Album Review: ScHoolboy Q’s Oxymoron

Schoolboy Q

After two successful independent records (including 2012’s Habits and Contradictions), Black Hippy/TDE member ScHoolboy Q announced a full-length two years ago that his major label début was in the works.

During that two years in which his label-mate and friend Kendrick Lamar figuratively shat all over the competition, ScHoolboy Q kept himself busy with numerous guest features, including for the rapper even your grandma loves, Macklemore, and dropping new singles. The promised release Oxymoron has finally arrived and it hasn’t strayed too far from ScHoolboy Q’s formula.

The dark, gangland, drug themed schizo-raps that made his work so compelling are on full force, albeit with a different flavour at times. The self proclaimed ‘baller futuristic, groovy gangsta with an attitude’ glides over beats laying down street tales from his gangster days mixed in with the occasional party funk jam guaranteed to get the crowds pumped up.

Oxymoron features numerous guest spots including Tyler The Creator, Raekwon, 2 Chainz and Kendrick Lamar to name a few, all ranging from solid to excellent. The most memorable feature however is from Schoolboy Q’s three-year-old daughter Joy. She appears sporadically throughout the album with random lines, including a heart-breaking moment on ‘Prescription/Oxymoron’ where she tries to wake him up after he’s been rendered unconscious due to his drug use.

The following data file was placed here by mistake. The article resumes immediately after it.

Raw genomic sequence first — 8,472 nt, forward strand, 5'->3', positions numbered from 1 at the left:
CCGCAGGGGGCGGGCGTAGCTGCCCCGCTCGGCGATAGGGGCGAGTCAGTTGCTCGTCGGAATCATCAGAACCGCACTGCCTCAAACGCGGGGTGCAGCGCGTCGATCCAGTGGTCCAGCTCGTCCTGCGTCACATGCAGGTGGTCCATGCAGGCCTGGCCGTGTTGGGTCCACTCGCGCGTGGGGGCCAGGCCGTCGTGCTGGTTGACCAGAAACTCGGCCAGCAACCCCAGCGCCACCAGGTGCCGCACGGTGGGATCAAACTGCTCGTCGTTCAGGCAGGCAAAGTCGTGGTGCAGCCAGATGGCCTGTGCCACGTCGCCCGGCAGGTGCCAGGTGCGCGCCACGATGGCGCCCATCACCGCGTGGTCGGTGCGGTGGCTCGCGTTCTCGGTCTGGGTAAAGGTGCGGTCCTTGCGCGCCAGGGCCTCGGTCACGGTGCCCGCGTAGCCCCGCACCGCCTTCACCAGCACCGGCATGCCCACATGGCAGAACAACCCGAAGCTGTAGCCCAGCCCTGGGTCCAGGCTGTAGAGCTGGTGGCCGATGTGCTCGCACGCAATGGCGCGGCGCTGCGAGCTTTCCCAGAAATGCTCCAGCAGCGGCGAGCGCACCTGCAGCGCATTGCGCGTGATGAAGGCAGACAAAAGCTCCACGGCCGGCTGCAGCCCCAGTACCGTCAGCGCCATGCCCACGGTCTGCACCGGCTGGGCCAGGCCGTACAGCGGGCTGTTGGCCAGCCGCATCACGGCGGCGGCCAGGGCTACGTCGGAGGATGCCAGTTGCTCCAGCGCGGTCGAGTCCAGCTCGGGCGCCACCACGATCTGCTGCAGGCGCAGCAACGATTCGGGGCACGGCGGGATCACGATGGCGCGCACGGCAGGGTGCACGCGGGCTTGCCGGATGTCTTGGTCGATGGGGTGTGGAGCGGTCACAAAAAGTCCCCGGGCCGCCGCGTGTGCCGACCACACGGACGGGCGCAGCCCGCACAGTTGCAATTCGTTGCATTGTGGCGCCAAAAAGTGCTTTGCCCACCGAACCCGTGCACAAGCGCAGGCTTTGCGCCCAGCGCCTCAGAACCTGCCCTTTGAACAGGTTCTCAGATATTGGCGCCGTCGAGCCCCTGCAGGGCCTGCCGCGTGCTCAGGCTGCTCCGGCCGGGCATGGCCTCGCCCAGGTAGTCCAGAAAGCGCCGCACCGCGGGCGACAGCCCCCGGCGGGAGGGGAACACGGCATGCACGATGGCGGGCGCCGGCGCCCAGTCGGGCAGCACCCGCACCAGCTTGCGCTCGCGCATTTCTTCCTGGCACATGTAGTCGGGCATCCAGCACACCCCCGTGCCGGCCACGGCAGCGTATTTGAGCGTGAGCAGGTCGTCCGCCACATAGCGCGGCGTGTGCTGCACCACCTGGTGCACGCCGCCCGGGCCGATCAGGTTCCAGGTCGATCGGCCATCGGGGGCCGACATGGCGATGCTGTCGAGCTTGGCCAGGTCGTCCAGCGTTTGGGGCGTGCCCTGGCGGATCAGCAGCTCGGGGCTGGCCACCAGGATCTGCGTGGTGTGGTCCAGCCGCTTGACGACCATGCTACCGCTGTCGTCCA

Despite ScHoolboy Q’s more lively, fun tracks like ‘Man Of The Year’ and ‘Los Awesome’, his demons and the pressures of his former drug dealing gangster life are the more interesting side to his music. On the track ‘Hoover Street’ in between references to crackheads and Nintendo 64, he mentions his drug addicted uncle living with his family and bribing an underage Q with alcohol in exchange for urine for drug tests.

He prays for God’s forgiveness and to take him away from his problems on ‘Blind Threats’ but also admits he’s “high on some drug/ I’m space cadet”. He may have been a gangster and a drug dealer, but he was also a walking, rapping contradiction.

When you go from a track like ‘Prescription/Oxymoron’ which is a stand-out detailing his drug dependency, to something like ‘What They Want’ where he implores the ladies to “drop your pants to your knees” – the difference in quality in song content is very noticeable – Oxymoron is, in fact, an oxymoron. There however isn’t a single bad track on the album.

‘Collard Greens’ is a definite highlight even just for hearing Lamar rap in multiple languages. The album’s deluxe edition features another must-hear slow jam track called ‘Grooveline Pt. 2’. Featuring an old school West Coast rapper called Suga Free who sounds like the most awesomely eccentric pimp of all time.

On the production side of things, the music is handled by different producers including Tyler The Creator, man of the moment Pharrell Williams, Mike Will Made It and The Alchemist. The songs are all sonically brilliant, and the beat for ‘Break The Bank’ on the right sound system could slap the taste out of your mouth.

Does Oxymoron improve on ScHoolboy Q’s previous work? Yes and no. It’s a great album no doubt, and a perfect starter for hopefully a great year in rap but this Vulture is convinced that with growth ScHoolboy Q could drop something to even match Kendrick’s music, which is still miles ahead.

Whether he needs a few better thought-out tracks or just to balance the content better is the question but if a dirty, loud and gangsteriffic album is something you love, you have every reason to check out Oxymoron.

Josh Brooks

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